“Here … we … go.” – Heath Ledger as The Joker in “The Dark Knight”
As Amazon Prime Day 4.0 is set to start at 3 p.m. EDT on Monday and run for 36 hours into Tuesday, merchants are making last-minute preparations on ads, promotions, pricing and Prime eligibility to take advantage of an extended ecommerce holiday projected to grow by 40% to $3.4 billion.
Others, however, are looking to make hay outside of the Amasphere, creating their own deals and events in an attempt to ride the tsunami of buyer excitement. Target for example has a counter-event on July 17 with a ton of deals, looking to steal some of the thunder.
Prime Day is continuing its march around the globe, adding four new countries – Australia, Singapore, the Netherlands and Luxembourg – to the existing list of the U.S., UK, Spain, Mexico, Japan, India, Italy, Germany, France, China, Canada, Belgium and Austria, bringing the total to 17.
eBay is firing back at Prime Day with deals priced at $119 and up – the annual cost of a Prime membership – “with no membership required,” an obvious shot at its rival. Other retailers are drafting on the buzz, with some creating clever spins like JC Penney’s Penney Palooza and Sur La Table’s Lime Day.
Finding ways to capitalize on the increased web traffic and sales momentum is a key way merchants are looking to fight back against Amazon’s two-day onslaught.
Integrating Whole Foods
Since Amazon purchased Whole Foods just prior to Prime Day 2017, it’s had a year to integrate and enmesh the popular upscale grocery chain into this year’s event. For starters, Amazon is offering all kinds of deals at Whole Foods for shoppers who are Prime members, including a week’s worth of 10% cash back at Whole Foods with a branded Visa card, offering a strong enticement for sign-ups – a main focus of Prime Day.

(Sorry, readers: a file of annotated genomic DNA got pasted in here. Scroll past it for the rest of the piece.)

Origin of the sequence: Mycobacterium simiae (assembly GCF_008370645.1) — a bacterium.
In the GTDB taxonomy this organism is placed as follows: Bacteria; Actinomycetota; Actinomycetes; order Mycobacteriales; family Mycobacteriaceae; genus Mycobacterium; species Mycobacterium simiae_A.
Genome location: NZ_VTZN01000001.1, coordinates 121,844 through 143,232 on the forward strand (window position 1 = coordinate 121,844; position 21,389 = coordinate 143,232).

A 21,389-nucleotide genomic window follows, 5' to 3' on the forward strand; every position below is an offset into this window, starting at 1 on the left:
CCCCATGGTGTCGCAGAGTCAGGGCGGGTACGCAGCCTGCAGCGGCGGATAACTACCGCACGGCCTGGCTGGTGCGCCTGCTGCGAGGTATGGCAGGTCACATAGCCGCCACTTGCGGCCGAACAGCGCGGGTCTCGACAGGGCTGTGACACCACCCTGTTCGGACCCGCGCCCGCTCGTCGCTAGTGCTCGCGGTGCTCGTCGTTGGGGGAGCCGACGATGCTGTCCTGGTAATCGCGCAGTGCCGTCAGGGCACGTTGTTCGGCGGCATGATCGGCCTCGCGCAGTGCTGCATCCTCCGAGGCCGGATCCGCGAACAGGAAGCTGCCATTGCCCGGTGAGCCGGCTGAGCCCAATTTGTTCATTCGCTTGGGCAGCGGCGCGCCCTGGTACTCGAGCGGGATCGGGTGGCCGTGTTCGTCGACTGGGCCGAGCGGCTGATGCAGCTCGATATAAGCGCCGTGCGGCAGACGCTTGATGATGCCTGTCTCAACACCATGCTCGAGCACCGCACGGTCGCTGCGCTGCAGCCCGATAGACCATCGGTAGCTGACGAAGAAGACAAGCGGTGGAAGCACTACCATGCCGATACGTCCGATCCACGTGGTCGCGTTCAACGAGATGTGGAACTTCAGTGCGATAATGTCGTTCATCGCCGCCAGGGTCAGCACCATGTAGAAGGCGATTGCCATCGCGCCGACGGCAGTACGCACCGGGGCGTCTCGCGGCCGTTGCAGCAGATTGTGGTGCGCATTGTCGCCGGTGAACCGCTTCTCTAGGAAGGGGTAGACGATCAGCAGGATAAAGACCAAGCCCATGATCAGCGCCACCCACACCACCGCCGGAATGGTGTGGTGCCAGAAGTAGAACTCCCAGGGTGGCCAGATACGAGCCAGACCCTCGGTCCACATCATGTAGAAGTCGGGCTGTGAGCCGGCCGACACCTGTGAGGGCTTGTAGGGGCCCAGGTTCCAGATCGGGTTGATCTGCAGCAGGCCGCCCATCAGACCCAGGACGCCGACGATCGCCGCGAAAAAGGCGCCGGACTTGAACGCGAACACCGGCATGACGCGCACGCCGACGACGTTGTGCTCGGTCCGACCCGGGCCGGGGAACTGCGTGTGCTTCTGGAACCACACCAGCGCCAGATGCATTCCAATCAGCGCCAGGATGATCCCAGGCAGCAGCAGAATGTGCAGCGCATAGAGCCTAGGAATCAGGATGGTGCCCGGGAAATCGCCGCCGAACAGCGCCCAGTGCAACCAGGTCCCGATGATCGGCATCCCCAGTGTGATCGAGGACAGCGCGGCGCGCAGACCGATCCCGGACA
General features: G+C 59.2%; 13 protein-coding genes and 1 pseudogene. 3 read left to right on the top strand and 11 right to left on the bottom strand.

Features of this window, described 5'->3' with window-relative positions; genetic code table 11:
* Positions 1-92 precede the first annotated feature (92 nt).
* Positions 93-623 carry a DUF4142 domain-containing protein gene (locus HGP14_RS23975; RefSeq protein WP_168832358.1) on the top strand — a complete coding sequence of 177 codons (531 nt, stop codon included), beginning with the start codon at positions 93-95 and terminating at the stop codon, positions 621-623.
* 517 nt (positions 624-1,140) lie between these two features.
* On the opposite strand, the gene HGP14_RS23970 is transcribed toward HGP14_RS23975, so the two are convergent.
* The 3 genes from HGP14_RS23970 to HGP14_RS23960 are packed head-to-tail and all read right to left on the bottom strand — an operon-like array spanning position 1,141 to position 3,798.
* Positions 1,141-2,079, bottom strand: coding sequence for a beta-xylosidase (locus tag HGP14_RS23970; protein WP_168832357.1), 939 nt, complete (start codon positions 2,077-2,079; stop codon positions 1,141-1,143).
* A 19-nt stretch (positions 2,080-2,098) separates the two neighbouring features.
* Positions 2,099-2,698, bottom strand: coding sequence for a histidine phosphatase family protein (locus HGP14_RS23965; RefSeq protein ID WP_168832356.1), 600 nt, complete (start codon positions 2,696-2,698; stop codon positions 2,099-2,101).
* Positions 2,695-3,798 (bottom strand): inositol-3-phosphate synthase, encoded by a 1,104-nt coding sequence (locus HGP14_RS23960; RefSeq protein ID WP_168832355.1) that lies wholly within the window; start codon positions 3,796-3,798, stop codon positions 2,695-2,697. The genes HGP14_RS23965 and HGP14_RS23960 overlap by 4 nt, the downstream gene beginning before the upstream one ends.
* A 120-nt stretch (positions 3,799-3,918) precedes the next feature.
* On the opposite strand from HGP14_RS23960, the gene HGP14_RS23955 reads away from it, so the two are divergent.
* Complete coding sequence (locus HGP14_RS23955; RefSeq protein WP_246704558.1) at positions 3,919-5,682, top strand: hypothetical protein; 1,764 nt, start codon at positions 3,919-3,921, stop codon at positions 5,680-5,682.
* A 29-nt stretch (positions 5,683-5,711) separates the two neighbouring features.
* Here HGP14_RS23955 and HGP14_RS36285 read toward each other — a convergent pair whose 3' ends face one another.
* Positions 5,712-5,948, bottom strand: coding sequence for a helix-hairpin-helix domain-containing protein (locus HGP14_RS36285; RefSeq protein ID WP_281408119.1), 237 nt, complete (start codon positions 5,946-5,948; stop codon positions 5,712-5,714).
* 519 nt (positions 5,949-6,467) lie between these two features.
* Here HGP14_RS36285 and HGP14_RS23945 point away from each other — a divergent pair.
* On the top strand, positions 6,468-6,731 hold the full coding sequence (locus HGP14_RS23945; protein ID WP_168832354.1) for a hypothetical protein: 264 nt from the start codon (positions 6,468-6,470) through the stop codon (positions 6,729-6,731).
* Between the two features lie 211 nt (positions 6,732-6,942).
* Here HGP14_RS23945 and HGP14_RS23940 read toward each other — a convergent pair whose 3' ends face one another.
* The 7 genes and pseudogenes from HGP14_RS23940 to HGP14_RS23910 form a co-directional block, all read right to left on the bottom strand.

“Amazon is taking advantage of this opportunity to promote its online grocery business, its private label brands and extend Prime membership to Whole Foods shoppers,” said Sylvain Perrier, president and CEO of Mercatus. “Amazon will also use Prime Day to not only boost loyalty participation rates but also test price sensitivity and elasticity across a myriad of products in preparation for the holiday season.”
Perrier recommended merchants respond with price matching promotions or digital campaigns to attract and retain shoppers, but it would be risky to do it prematurely. “The best course of action will be to time your offers at shoppers when you know they will be searching for bargains on Amazon and conducting limited price comparisons on other sites,” Perrier said.
John Larson, author of the book “Capturing Loyalty” and an advisor to top brands, said he sees a strong likelihood of lots of Whole Foods customers converting to Prime next week, based on the reservoir of goodwill the grocer has built up with them.
“I watched ‘The Godfather’ this weekend and in the last scene, Barzini and others want to break off from the Corleones and Don Corleone says in effect, ‘Trust Michael, I have faith in him, you should have faith in him too,’” Larson said. “That’s what going on here. Whole Foods is saying, ‘Trust us, Amazon is a good player, we wouldn’t be affiliated with them if we weren’t a strong believer in what they do.’ And it will work. If you had two lousy brands, it would be a complete waste of time.”
Optimizing Ad Campaigns
Because Amazon advertising has been shown to increase ad-assisted sales by as much as 125% on Prime Day, Alison Held, Product Manager for ChannelAdvisor, recommended reviewing campaigns to ensure appropriate budget and bid amounts based on the increased activity.